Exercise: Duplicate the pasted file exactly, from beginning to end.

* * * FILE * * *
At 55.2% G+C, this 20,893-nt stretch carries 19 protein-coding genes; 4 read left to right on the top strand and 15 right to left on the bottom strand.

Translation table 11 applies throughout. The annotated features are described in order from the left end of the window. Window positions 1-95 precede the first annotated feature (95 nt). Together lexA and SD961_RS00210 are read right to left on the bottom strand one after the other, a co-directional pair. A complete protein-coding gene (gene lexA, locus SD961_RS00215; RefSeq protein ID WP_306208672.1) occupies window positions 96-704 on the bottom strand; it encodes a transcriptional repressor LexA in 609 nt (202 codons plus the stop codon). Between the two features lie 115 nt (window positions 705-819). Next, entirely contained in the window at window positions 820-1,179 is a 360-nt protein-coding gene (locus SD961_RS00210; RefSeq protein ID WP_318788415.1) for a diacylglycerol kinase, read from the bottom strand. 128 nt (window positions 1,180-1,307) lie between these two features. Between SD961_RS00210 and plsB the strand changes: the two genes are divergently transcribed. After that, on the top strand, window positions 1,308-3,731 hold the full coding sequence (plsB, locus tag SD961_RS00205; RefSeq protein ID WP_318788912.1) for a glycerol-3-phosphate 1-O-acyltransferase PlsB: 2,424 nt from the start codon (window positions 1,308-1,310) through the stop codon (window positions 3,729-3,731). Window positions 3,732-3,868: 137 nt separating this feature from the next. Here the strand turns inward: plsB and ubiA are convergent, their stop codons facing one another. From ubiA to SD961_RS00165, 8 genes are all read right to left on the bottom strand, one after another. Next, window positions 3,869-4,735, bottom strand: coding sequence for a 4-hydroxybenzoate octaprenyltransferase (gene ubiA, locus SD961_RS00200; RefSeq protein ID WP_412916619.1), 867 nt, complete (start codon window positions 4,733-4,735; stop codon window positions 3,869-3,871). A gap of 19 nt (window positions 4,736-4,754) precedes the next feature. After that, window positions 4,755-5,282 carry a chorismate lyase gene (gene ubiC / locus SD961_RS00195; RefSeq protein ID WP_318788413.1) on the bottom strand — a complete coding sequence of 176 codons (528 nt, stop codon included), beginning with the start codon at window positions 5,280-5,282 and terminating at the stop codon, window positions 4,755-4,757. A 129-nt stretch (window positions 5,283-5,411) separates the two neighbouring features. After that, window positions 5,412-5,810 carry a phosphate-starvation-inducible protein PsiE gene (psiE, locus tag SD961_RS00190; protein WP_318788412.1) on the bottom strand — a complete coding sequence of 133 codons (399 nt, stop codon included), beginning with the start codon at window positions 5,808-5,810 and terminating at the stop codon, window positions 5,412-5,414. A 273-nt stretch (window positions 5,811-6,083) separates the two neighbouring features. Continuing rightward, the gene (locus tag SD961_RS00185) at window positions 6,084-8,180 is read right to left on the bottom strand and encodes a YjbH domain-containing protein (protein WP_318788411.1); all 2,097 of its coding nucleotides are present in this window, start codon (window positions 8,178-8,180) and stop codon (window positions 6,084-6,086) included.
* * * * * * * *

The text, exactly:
At 55.2% G+C, this 20,893-nt stretch carries 19 protein-coding genes; 4 read left to right on the top strand and 15 right to left on the bottom strand.

Translation table 11 applies throughout. The annotated features are described in order from the left end of the window. Window positions 1-95 precede the first annotated feature (95 nt). Together lexA and SD961_RS00210 are read right to left on the bottom strand one after the other, a co-directional pair. A complete protein-coding gene (gene lexA, locus SD961_RS00215; RefSeq protein ID WP_306208672.1) occupies window positions 96-704 on the bottom strand; it encodes a transcriptional repressor LexA in 609 nt (202 codons plus the stop codon). Between the two features lie 115 nt (window positions 705-819). Next, entirely contained in the window at window positions 820-1,179 is a 360-nt protein-coding gene (locus SD961_RS00210; RefSeq protein ID WP_318788415.1) for a diacylglycerol kinase, read from the bottom strand. 128 nt (window positions 1,180-1,307) lie between these two features. Between SD961_RS00210 and plsB the strand changes: the two genes are divergently transcribed. After that, on the top strand, window positions 1,308-3,731 hold the full coding sequence (plsB, locus tag SD961_RS00205; RefSeq protein ID WP_318788912.1) for a glycerol-3-phosphate 1-O-acyltransferase PlsB: 2,424 nt from the start codon (window positions 1,308-1,310) through the stop codon (window positions 3,729-3,731). Window positions 3,732-3,868: 137 nt separating this feature from the next. Here the strand turns inward: plsB and ubiA are convergent, their stop codons facing one another. From ubiA to SD961_RS00165, 8 genes are all read right to left on the bottom strand, one after another. Next, window positions 3,869-4,735, bottom strand: coding sequence for a 4-hydroxybenzoate octaprenyltransferase (gene ubiA, locus SD961_RS00200; RefSeq protein ID WP_412916619.1), 867 nt, complete (start codon window positions 4,733-4,735; stop codon window positions 3,869-3,871). A gap of 19 nt (window positions 4,736-4,754) precedes the next feature. After that, window positions 4,755-5,282 carry a chorismate lyase gene (gene ubiC / locus SD961_RS00195; RefSeq protein ID WP_318788413.1) on the bottom strand — a complete coding sequence of 176 codons (528 nt, stop codon included), beginning with the start codon at window positions 5,280-5,282 and terminating at the stop codon, window positions 4,755-4,757. A 129-nt stretch (window positions 5,283-5,411) separates the two neighbouring features. After that, window positions 5,412-5,810 carry a phosphate-starvation-inducible protein PsiE gene (psiE, locus tag SD961_RS00190; protein WP_318788412.1) on the bottom strand — a complete coding sequence of 133 codons (399 nt, stop codon included), beginning with the start codon at window positions 5,808-5,810 and terminating at the stop codon, window positions 5,412-5,414. A 273-nt stretch (window positions 5,811-6,083) separates the two neighbouring features. Continuing rightward, the gene (locus tag SD961_RS00185) at window positions 6,084-8,180 is read right to left on the bottom strand and encodes a YjbH domain-containing protein (protein WP_318788411.1); all 2,097 of its coding nucleotides are present in this window, start codon (window positions 8,178-8,180) and stop codon (window positions 6,084-6,086) included.